It’s easy to overlook the sheer sales potential that can be found in your email list. But even as search engines and social media grow in sophistication, email marketing still matters.
If you doubt this fact, just consider the numbers. Roughly half of the world’s population—and three-fourths of the American population—utilizes email. Billions of business and consumer emails are sent and received every day. And these numbers are only expected to grow!
It’s also worth noting that ROI still runs incredibly high for email marketing. Research indicates that companies see an average of $38 for every $1 spent on this form of outreach.
With stats like this in mind, it makes little sense to neglect email. Whether an address has been on your list for 5 days or 5 years, the name that accompanies it should be given the same level of attention that successful brick-and-mortar establishments extend to people who walk through their doors.
So here are a few ways to make sure that your email game stays strong.
1) Optimize for Mobile Devices
As already mentioned, people everywhere continue to send and receive email in massive number. However, the ways in which they do this have not remained static over the last decade or two.
To put it mildly, the smartphone changed everything. Depending on the target audience and the type of product involved, mobile email accounts for as much as 77% of email opens—and this is another number that is almost certain to rise. Any way you look at it, it is now significantly more likely that an email will be read on a mobile device than on a desktop computer.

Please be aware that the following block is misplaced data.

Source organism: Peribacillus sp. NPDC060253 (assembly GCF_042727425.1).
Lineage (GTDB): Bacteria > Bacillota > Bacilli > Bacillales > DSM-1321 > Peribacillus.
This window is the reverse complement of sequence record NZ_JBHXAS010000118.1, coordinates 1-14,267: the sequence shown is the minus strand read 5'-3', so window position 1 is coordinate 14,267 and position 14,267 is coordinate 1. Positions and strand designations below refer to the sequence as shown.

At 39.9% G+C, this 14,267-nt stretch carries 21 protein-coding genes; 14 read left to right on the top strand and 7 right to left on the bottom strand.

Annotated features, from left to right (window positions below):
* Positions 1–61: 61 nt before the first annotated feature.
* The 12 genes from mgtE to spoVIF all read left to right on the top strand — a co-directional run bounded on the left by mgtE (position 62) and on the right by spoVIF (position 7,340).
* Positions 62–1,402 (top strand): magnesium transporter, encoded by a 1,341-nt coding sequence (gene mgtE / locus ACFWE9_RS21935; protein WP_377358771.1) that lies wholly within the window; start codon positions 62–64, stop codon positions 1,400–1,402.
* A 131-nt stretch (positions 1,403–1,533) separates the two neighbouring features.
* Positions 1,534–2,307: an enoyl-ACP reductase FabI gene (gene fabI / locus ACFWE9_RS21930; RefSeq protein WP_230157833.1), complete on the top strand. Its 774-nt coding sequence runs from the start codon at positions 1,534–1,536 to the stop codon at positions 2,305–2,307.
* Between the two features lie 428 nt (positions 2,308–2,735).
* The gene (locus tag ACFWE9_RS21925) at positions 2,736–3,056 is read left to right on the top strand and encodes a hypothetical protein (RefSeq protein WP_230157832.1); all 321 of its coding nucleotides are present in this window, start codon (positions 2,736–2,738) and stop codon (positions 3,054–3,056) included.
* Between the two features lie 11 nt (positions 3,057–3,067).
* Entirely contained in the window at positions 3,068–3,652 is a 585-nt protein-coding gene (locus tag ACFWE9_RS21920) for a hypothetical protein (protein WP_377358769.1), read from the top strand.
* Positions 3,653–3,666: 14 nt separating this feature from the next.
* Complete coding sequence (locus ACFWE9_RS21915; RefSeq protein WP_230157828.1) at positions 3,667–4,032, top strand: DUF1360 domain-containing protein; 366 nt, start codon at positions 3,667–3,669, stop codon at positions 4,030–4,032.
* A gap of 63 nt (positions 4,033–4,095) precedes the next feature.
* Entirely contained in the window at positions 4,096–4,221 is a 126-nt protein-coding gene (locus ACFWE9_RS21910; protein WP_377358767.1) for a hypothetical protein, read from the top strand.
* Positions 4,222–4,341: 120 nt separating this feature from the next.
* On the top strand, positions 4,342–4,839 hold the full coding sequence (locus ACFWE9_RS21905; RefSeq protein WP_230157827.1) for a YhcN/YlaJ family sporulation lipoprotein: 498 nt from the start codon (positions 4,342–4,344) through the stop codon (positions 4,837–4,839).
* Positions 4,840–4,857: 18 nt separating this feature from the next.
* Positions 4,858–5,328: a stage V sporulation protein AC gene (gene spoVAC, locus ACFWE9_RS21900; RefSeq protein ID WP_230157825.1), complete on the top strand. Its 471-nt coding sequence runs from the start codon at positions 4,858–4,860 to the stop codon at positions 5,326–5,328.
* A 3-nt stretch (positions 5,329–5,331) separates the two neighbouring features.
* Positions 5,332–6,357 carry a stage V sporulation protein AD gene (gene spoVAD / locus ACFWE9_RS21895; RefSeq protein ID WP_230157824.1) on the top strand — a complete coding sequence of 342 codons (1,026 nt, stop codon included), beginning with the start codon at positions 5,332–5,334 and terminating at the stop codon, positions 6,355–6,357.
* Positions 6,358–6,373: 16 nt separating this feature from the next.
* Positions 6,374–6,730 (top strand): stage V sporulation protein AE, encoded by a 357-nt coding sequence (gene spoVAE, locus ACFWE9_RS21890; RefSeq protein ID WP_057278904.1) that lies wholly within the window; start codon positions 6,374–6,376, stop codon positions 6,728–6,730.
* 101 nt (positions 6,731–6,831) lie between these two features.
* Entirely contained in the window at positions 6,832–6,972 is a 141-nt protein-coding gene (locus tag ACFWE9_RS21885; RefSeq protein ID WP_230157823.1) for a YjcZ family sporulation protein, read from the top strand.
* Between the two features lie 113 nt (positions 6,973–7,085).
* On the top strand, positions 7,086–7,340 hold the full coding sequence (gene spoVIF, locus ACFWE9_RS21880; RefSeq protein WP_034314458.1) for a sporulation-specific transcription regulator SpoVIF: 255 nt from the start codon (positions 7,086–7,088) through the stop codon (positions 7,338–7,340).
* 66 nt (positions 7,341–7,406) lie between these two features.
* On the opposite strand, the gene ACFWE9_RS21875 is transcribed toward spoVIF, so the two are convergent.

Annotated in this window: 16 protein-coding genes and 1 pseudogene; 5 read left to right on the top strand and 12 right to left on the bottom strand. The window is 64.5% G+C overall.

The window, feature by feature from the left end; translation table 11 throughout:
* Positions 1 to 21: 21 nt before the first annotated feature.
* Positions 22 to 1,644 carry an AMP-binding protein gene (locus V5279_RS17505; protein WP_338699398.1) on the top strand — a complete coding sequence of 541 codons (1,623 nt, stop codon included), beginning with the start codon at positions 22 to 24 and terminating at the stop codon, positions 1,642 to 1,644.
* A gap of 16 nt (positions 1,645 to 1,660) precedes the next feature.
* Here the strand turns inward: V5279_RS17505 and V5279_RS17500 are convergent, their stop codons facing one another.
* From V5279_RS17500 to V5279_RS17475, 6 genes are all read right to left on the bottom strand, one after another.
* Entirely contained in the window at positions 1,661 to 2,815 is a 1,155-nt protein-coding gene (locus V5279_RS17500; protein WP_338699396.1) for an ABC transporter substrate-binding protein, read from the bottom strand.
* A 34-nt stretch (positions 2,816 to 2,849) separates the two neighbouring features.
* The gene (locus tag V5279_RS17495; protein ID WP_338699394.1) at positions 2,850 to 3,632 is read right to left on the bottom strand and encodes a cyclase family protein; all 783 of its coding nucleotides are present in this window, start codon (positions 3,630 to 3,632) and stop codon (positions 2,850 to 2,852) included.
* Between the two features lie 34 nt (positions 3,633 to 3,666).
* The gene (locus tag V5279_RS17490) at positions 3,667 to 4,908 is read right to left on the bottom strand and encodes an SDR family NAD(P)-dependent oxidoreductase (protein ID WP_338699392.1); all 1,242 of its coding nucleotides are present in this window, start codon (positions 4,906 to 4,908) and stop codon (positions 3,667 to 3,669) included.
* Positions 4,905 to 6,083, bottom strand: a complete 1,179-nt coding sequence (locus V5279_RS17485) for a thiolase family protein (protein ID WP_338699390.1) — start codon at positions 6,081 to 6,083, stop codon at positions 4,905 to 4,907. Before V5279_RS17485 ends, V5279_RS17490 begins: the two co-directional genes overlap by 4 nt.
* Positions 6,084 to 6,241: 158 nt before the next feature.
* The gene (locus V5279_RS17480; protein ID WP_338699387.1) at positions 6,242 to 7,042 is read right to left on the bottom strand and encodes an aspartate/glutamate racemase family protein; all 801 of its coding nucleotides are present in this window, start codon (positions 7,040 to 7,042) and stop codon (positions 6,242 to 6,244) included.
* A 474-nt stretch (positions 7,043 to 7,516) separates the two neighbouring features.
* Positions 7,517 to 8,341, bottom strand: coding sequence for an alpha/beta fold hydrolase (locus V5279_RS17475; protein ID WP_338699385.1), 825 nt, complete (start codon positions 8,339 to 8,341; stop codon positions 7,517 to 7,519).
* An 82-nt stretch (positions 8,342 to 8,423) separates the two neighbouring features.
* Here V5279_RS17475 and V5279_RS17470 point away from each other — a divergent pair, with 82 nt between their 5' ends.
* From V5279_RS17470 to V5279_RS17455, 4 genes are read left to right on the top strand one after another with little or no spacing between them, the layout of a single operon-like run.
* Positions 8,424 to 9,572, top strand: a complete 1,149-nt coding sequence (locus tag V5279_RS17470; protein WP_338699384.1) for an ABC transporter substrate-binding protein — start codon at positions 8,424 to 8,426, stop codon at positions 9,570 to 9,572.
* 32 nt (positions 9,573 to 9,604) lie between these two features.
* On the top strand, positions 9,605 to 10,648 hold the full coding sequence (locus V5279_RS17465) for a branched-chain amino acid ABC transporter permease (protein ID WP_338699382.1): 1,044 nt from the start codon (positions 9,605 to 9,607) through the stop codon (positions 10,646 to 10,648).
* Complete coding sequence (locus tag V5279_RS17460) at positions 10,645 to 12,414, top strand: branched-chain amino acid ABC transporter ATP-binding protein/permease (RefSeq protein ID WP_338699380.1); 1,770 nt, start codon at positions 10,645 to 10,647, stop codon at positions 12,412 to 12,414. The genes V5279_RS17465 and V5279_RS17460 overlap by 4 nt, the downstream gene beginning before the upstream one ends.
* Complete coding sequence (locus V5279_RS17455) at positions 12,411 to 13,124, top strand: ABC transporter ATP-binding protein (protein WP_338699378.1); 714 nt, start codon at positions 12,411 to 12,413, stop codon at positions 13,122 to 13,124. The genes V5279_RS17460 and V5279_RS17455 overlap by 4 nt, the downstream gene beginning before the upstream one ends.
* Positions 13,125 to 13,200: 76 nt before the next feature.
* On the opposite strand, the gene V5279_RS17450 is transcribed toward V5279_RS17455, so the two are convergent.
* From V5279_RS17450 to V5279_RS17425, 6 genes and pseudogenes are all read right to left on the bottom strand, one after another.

So, if your marketing emails are not optimized for mobile users, you are losing engagement fast. Many users not only delete non-optimized emails, but also unsubscribe from the associated list.
In today’s world, it simply makes more sense to assume that your emails will be read on an iPhone or Android device rather than on a traditional desktop.
Marketing companies like Constant Contact provide predesigned, professional-looking, mobile-ready templates as part of their services.
2) Refine Your Subject Lines
Mobile-friendly design isn’t the only way that changing technology has affected readership of emails. With the saturation of information found on social media sites—or, more accurately, apps viewed on smartphones—capturing the reader’s attention right off the bat has become a greater challenge.
Consider, for example, that a majority of Facebook users share articles without having actually read them. And realize, too, that this trend can be extrapolated to the users leaving comments and other reactions. The upshot? Headlines (and some accompanying text) are more important than ever.
Now apply the same logic to the subject lines of your email-based marketing content. Assume that your customers’ inboxes are subject to daily bombardment.
Think about ways to make sure that your subject lines have a solid chance of standing out from the pack. Use words that create a sense of urgency by concisely suggesting limited time. Or go the opposite route by using more oblique words that might pique the reader’s curiosity and motivate them to learn more.
Trying to make your subject lines personalized, as though sent by a friend, is increasingly common, though sometimes overdone. (Do not personalize to the point of appearing creepy.) But do not be afraid to get cute and colloquial.